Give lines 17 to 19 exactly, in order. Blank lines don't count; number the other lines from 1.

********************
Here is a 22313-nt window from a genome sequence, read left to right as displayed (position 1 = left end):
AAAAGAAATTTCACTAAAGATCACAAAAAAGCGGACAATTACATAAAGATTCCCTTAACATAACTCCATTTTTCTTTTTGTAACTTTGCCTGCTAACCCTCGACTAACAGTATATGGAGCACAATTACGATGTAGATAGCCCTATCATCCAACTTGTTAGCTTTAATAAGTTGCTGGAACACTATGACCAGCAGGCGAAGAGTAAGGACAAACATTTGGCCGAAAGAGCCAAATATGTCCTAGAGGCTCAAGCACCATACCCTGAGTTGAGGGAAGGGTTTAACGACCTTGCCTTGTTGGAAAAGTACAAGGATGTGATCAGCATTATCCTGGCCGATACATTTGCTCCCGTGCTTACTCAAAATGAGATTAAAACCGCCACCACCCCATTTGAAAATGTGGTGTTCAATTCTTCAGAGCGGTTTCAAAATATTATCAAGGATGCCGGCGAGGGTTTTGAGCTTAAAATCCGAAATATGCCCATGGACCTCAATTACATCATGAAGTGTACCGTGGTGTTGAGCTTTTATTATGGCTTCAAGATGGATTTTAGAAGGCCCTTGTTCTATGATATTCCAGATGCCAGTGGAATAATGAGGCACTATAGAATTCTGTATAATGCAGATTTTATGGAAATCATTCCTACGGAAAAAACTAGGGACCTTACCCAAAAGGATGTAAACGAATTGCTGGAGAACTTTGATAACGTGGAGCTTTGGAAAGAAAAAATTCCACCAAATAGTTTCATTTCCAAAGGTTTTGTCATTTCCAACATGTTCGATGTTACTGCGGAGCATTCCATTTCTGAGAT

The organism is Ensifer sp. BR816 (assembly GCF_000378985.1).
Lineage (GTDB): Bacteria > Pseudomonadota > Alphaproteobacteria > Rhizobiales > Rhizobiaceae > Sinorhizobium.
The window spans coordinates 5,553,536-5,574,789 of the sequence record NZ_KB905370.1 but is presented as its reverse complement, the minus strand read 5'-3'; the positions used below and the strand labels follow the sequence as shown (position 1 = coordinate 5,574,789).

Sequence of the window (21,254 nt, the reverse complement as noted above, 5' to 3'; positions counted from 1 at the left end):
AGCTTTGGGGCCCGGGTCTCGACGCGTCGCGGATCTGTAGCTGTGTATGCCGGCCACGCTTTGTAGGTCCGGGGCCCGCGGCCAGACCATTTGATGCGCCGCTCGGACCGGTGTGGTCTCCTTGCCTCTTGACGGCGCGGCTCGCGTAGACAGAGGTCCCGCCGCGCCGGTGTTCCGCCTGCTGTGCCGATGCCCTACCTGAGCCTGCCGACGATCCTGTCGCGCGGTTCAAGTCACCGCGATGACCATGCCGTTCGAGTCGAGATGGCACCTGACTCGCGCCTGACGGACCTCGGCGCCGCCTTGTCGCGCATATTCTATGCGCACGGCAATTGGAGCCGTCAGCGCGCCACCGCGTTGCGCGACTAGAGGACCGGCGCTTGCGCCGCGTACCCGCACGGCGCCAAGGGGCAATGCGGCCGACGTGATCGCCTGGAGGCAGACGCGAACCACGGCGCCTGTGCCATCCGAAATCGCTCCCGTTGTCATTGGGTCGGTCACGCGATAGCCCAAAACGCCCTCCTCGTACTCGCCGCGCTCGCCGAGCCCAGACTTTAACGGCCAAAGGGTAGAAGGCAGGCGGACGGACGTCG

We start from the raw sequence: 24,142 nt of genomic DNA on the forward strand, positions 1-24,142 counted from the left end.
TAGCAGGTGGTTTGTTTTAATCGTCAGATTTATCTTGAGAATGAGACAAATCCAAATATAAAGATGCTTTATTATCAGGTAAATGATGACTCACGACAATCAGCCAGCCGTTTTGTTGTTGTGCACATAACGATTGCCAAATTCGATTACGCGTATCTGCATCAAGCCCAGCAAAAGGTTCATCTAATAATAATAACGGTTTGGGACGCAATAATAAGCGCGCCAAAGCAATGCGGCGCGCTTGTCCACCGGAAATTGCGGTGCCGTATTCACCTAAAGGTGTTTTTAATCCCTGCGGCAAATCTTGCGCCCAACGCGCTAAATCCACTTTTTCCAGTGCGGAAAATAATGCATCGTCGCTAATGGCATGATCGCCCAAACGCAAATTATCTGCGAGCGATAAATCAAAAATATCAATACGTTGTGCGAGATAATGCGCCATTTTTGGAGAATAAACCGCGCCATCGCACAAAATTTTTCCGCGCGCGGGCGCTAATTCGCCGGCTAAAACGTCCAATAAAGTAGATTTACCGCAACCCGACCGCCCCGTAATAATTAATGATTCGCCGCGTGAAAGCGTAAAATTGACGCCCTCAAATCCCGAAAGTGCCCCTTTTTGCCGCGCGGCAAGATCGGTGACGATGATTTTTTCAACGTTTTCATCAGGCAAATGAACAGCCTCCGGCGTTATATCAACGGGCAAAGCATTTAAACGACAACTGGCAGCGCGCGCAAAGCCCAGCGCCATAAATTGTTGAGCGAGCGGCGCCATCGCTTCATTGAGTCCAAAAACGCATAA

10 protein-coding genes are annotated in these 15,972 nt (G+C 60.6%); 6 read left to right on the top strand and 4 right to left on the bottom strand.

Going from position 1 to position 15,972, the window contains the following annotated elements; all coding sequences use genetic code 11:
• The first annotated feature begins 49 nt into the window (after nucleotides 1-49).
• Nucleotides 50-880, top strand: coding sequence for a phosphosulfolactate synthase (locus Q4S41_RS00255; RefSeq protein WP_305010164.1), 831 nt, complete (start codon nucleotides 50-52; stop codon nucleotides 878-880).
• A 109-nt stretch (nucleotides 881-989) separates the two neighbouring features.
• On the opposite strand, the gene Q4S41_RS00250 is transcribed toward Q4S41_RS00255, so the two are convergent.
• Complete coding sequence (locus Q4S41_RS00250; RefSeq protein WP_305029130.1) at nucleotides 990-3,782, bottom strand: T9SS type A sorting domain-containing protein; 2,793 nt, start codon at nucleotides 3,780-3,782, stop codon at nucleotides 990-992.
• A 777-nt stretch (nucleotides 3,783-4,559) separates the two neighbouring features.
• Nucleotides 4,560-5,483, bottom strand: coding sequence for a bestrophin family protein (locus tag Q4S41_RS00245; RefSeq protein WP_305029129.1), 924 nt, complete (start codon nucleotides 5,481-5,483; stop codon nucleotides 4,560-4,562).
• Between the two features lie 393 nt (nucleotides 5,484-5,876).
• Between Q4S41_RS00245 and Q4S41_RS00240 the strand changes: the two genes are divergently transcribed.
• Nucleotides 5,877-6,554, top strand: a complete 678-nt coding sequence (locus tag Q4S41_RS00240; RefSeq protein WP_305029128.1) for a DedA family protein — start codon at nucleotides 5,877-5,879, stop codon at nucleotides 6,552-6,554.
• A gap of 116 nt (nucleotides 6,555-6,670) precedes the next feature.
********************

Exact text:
• A 777-nt stretch (nucleotides 3,783-4,559) separates the two neighbouring features.
• Nucleotides 4,560-5,483, bottom strand: coding sequence for a bestrophin family protein (locus tag Q4S41_RS00245; RefSeq protein WP_305029129.1), 924 nt, complete (start codon nucleotides 5,481-5,483; stop codon nucleotides 4,560-4,562).
• Between the two features lie 393 nt (nucleotides 5,484-5,876).